Tuesday, September 10, 2013

Life in the Legends Club

There was plenty of leg room in much
of Target Field on Monday.
This is the fourth summer of Target Field and the third summer of a lousy home team. Monday's game was a rescheduled make-up game; it was hot and humid. The announced attendance was something over 21,000, and that probably overstates the number of fans on the premises.

I was amongst them, as was my wife. I had gone spelunking Monday morning in StubHub and found a pair of tickets in the Legends Club at a sharp discount, so we got to experience a new part of the ball park. (We'd seen the Legends Club during a tour, but seeing it empty and seeing it in action are two different things.)

I'll say this: If I had the time and money for season tickets,  that's the place. It was certainly nice to have the air-conditioned Carew room to retreat to periodically from the swelter.

It also does a nice job of extracting cash from the patrons.

One question that occurs to me at times looking in at high-rent district of a ball park is how much the people there know/care about the game itself. Bill Veeck wrote in his memoirs that in his experience the knowledge of the game increased the cheaper the tickets.

And indeed, the fellow in front of me asked me four questions over the course of the game:

"Is that real grass or fake grass?" (Real.)

"Did they trade Morneau?" (Yes, for the guy playing center field tonight.)

"But Mauer's still around, right?" (Yes, but he's on the DL with a concussion.)

"What happened to him, get drilled by a pitch?" (No, got drilled by a foul tip. Uh, you're not from around here, are you.)


The game itself was worthwhile. Josmil Pinto hit three doubles and drew a walk, and the most impressive ball he hit was probably the foul ball he banged off a window in the Twins office tower behind the foul pole. (Ron Gardenhire said after the game he can't remember anybody hitting one of those windows.) Kid's got his man strength.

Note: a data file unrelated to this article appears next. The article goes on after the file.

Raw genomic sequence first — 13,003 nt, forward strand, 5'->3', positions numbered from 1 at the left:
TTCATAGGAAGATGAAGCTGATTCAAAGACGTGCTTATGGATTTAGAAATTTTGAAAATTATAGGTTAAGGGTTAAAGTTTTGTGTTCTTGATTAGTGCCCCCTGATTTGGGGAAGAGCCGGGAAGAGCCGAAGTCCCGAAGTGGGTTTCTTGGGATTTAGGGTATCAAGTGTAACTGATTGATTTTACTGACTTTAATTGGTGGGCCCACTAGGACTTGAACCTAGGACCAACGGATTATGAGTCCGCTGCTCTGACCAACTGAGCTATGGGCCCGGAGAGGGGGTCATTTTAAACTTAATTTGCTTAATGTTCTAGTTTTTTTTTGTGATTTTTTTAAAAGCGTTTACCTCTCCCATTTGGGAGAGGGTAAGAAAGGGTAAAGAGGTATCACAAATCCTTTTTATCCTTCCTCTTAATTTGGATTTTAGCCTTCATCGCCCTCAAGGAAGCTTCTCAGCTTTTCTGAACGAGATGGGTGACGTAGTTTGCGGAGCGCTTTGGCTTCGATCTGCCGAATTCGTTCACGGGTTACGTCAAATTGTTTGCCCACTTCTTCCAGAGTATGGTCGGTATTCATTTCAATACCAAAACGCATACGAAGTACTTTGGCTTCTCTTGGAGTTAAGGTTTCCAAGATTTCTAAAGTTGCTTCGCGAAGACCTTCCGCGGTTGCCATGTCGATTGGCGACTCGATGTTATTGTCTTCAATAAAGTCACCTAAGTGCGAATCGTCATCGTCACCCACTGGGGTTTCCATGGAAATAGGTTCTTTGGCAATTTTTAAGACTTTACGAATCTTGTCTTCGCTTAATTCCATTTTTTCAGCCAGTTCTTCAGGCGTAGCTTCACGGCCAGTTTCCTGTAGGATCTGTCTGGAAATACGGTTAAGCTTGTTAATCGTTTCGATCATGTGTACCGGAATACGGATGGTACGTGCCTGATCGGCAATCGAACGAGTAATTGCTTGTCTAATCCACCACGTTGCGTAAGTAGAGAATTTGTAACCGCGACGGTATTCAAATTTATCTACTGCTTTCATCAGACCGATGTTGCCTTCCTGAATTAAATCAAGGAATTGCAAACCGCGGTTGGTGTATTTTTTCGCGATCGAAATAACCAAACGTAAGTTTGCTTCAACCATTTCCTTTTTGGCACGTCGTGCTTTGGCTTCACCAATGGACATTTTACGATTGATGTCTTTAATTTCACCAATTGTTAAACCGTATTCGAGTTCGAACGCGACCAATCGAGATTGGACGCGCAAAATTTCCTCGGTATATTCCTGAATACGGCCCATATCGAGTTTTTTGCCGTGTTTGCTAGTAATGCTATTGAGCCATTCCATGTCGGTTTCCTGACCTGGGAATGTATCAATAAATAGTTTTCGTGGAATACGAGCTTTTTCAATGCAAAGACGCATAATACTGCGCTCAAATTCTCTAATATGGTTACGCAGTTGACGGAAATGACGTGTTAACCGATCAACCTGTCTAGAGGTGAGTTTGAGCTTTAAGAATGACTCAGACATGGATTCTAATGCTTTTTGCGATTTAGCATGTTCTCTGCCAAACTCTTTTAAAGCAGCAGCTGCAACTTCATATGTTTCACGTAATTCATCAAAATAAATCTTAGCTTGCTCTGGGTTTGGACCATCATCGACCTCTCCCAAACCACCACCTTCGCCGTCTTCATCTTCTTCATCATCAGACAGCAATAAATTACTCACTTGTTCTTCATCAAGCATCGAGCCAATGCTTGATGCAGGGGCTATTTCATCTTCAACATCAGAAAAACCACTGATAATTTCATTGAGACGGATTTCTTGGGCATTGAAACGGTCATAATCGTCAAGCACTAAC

He also gave a graphic demonstration of his rawness behind the plate, completely missing a Glen Perkins pitch that nailed home plate umpire Laz Diaz in the thigh in the ninth inning. That's no way for a catcher to win friends among the umps.

The Twins piece in the Baseball America that arrived in my mailbox Monday (bylined by Phil Miller of the Star Tribune, BA's regular Twins correspondent) drew a comparison between Pinto and Wilson Ramos, the catcher the Twins traded in midseason 2010 for Matt Capps. Pinto-Ramos is a comparison I've been thinking about a bit in recent days and expect to write about in some detail, but I'll just say here that I'm skeptical of the BA piece's implication that the Twins were willing to trade Ramos in part because they knew they had Pinto coming up. In 2010 Pinto, then 21, hit .225/.295/.378 in Beloit.

I like Pinto, and the Twins look like they have a good one there. They couldn't have known in 2010 that he'd turn into a masher.

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